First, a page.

This month Bushwick painter Ariel Caetano De Souza will be exhibiting his collection TRANGELS, an energetic array of visual art depicting experiences of the LGBTQ community at the gallery Paradice Palase, which describes the work of the Brazilian-American trans artist as “scenes of angelic non-binary beings that explore themes of battle, city life, and sensuality”.
De Souza told Bushwick Daily that his work aims to connect with experiences that he or those around him have had, using photography to help subjects visualize their personal stories. By including the photographs in the exhibit, the artist enables the viewer to understand these intimate moments—moments of loss, transformation, and rectification.
In turn, viewers are able to contrast the photos with De Souza’s translation of those moments through bold oil paints, graphite, and airbrushes applied to wood canvases.
The earlier works of the series use robotic-like imagery and hospital environments, which De Souza relates to his own personal experiences.
“I use these robot references because I was thinking about transitioning and I felt like I was taking care of myself. There’s also a part of me that was still assimilating to the gender normalities of the universe by making changes,” De Souza says.
“Moving away from that to a more angelic sphere, I embraced the weirdness and magic of having lived two different genders in my life and other people having these experiences as well.”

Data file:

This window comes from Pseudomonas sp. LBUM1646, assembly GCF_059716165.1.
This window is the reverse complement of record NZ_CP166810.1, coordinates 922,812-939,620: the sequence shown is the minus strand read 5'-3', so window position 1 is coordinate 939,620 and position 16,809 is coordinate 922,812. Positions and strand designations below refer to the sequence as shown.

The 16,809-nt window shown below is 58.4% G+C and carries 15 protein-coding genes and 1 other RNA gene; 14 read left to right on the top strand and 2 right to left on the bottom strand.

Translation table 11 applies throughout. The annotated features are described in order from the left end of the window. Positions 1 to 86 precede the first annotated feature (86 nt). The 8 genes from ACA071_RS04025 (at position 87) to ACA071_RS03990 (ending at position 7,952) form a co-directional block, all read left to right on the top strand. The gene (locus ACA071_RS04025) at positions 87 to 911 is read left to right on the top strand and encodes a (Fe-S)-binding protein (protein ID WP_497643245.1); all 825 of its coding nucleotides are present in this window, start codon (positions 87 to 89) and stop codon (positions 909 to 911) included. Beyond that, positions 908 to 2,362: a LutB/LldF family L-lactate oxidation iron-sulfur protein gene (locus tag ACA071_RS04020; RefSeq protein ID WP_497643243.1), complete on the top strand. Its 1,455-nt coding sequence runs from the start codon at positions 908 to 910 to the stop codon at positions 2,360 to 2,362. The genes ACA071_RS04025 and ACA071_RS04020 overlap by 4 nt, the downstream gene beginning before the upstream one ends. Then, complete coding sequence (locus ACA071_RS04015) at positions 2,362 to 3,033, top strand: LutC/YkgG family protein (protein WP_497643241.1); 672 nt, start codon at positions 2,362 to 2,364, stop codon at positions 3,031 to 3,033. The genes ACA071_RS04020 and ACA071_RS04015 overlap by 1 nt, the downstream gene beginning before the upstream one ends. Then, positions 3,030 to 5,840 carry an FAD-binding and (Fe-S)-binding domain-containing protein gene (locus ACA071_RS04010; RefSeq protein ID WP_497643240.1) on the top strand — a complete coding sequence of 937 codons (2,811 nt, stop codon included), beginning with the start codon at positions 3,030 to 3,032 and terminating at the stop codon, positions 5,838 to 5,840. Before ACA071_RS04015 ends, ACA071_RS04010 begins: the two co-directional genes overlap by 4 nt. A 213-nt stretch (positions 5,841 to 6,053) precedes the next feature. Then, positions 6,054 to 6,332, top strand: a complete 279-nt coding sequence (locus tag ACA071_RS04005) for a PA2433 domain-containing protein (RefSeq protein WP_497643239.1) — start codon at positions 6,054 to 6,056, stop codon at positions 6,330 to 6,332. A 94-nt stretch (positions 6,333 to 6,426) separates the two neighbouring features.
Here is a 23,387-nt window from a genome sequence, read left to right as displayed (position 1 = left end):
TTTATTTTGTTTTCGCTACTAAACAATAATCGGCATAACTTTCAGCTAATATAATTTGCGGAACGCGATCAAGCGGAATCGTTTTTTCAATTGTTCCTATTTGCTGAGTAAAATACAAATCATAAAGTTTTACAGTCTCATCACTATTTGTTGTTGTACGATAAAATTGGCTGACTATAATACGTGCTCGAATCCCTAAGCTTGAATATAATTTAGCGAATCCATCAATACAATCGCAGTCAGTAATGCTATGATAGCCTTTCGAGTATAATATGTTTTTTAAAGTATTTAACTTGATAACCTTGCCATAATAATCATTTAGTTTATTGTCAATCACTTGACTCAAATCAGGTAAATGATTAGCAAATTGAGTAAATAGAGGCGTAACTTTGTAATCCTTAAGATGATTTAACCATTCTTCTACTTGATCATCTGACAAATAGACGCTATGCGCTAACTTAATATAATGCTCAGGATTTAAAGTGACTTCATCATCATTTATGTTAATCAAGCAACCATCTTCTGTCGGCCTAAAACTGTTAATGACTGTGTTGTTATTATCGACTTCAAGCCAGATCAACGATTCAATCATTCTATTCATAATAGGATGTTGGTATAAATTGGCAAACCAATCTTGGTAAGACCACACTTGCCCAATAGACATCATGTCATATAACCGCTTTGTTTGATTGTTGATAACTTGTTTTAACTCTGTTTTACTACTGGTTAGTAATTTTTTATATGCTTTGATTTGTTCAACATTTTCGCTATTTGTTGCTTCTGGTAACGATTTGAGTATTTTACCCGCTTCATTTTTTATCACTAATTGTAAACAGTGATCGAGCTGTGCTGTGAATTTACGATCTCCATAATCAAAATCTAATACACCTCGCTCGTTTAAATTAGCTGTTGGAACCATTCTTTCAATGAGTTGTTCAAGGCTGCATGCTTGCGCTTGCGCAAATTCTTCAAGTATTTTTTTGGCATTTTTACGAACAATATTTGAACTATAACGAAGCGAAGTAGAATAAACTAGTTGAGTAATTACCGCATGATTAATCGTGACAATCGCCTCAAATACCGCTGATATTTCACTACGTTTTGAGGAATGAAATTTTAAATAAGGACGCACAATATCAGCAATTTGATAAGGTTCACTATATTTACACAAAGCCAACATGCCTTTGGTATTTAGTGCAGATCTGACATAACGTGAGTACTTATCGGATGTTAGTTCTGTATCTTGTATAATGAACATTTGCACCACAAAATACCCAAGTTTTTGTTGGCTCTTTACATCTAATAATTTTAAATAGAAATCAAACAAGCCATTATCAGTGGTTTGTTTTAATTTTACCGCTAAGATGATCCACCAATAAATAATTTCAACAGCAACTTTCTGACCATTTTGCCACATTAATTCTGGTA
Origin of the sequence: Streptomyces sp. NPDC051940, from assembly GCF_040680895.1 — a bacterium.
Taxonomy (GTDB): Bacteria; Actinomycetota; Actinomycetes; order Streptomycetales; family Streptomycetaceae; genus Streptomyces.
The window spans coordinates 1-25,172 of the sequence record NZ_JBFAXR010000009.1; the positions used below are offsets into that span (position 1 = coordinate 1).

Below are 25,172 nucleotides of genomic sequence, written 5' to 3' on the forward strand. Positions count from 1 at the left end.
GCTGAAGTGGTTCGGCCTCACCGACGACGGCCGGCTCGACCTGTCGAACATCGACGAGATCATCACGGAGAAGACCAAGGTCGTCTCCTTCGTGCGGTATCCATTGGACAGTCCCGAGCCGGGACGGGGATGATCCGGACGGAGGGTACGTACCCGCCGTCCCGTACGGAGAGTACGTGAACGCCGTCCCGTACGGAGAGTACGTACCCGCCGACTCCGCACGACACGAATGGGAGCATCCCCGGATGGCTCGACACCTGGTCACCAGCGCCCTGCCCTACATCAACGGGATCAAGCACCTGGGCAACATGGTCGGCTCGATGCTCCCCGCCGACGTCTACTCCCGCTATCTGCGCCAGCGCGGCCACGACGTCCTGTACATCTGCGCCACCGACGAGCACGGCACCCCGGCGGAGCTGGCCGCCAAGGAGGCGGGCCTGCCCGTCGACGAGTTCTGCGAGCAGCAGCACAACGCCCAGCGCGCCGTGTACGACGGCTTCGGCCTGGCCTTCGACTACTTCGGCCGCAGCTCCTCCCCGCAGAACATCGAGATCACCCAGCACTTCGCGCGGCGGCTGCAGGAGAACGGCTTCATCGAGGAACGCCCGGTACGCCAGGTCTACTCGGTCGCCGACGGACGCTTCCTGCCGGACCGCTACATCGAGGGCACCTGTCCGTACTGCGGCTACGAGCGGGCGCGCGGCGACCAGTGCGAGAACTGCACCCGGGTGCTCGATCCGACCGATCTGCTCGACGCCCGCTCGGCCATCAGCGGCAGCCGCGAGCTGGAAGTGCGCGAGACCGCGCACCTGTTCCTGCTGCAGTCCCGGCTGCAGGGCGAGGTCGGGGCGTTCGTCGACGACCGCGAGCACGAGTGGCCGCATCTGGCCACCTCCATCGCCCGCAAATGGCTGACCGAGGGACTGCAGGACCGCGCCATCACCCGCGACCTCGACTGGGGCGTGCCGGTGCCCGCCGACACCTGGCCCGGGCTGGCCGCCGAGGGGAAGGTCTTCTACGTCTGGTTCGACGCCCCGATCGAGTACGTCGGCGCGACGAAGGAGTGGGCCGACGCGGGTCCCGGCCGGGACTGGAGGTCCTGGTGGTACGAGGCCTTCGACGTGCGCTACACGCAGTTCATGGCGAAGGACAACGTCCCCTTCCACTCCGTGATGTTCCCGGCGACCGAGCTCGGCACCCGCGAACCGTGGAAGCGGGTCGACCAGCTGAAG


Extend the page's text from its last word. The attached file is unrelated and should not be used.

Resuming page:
This embrace of dual existence manifests itself throughout his work as he blends foreground and background and leaves partial bodies transparent. Nevertheless, none of the layers are obscured in that process and instead merge together on the canvas to form a unified image.
The works are almost collage-like, yet De Souza achieves a strong composition with an understanding of creating negative space within positive.
“I’ve been playing around with letting the background show through,” he explained of his painting titled ‘The meeting of a foot and its shadow on a pavement’.
“I’ve been letting the history show.”
In a self portrait titled ‘Cupid Daglyn Claymore’, his body glows under fiery motifs bursting from his hands, the tools of his creation—his greatest form of expression. He is seen leaping over a cityscape, while the transparency of his shoes makes visible his transition from city to sky.
He also embedded cryptic alphabetic symbols in his work, allowing his voice to feel omnipresent. The symbolic moments spread throughout the works allow viewers to apply their own reasoning, decipher the works for themselves, and as a result connect with the artist.
“I just got into the habit of making symbols, free handing and labeling them, then bringing them to the piece,” the artist says. “They also have a deeper meaning for those that want to find it.”
De Souza’s works are abstract in a way that forces viewers to form their own conclusions, but there is no dispute in the depiction’s authenticity. His reservoir of layered imagery is a confirmation of the depth of LGBTQ experiences and transformation.
“There are a lot of performances and personal histories that came out of these paintings.” De Souza said, as he motioned to a figure wearing a small ring of a broken heart. “A story might come into a painting but that may not be the only thing that’s existing in it.”
TRANGELS will be on display at Paradice Palase at 1260 Broadway, Brooklyn until 2/28. The gallery is open to the public on Saturdays, from 1-5 pm and by appointment. Catch details here.
Top image shows De Souza standing in front of his works Miles/Felicia/Atlas and Reel boi.
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